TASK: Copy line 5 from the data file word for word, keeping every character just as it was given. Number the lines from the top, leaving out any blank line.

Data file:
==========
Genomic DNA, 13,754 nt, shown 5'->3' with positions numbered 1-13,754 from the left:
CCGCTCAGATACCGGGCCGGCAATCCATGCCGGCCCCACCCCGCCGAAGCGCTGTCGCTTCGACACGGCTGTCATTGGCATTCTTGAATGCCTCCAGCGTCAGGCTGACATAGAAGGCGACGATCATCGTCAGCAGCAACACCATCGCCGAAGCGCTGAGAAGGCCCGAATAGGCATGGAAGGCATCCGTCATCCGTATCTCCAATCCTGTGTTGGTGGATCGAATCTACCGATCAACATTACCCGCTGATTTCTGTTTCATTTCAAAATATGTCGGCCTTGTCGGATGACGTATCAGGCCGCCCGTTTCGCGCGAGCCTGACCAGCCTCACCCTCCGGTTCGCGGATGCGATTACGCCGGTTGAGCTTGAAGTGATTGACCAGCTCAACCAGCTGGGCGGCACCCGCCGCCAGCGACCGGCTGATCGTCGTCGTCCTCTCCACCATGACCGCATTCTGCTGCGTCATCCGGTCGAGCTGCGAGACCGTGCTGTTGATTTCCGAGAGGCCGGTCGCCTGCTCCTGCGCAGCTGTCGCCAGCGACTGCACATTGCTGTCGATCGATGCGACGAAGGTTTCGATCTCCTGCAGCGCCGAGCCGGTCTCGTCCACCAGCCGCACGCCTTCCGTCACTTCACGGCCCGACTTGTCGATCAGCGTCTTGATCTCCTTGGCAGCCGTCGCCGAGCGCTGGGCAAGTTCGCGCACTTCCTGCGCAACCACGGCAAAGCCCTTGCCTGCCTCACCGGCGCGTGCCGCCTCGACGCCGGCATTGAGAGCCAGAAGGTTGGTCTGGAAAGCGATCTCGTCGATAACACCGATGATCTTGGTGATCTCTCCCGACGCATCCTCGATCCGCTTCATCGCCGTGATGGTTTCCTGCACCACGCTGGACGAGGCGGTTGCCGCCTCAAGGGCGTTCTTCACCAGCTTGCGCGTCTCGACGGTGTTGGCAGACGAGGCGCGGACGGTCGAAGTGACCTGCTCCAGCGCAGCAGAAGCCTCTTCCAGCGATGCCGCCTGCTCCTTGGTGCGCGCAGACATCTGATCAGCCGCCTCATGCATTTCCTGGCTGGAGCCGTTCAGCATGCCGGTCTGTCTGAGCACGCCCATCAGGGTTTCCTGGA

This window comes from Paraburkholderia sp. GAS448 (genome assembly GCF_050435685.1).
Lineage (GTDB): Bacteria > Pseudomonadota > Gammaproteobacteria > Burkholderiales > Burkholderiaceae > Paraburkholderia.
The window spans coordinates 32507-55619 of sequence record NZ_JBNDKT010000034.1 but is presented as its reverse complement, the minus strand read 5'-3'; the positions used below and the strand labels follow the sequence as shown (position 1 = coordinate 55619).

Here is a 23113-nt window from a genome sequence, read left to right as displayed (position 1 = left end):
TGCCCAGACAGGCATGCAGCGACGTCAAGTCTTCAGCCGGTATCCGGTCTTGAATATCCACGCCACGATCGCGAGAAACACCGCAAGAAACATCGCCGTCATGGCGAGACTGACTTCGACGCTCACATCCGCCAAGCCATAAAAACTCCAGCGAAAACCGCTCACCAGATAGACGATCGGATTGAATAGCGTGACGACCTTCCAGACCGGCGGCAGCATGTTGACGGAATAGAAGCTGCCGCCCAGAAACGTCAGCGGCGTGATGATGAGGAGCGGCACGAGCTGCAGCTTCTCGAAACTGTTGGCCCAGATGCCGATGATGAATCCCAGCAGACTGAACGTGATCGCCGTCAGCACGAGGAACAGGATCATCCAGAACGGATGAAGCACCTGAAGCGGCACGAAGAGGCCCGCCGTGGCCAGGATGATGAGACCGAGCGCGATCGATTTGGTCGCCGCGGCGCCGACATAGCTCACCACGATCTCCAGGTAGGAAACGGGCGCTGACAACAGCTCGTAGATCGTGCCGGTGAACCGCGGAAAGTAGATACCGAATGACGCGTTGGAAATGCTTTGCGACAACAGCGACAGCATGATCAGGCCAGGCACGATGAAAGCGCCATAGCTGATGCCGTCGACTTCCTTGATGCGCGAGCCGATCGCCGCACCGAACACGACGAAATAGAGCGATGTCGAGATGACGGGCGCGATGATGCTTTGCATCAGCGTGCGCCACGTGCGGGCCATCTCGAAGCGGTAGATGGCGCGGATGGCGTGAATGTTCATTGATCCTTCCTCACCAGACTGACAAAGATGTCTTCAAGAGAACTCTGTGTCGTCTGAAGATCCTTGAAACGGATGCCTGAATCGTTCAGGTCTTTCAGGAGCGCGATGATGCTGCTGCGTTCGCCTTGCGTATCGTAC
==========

The window spans coordinates 32507-55619 of sequence record NZ_JBNDKT010000034.1 but is presented as its reverse complement, the minus strand read 5'-3'; the positions used below and the strand labels follow the sequence as shown (position 1 = coordinate 55619).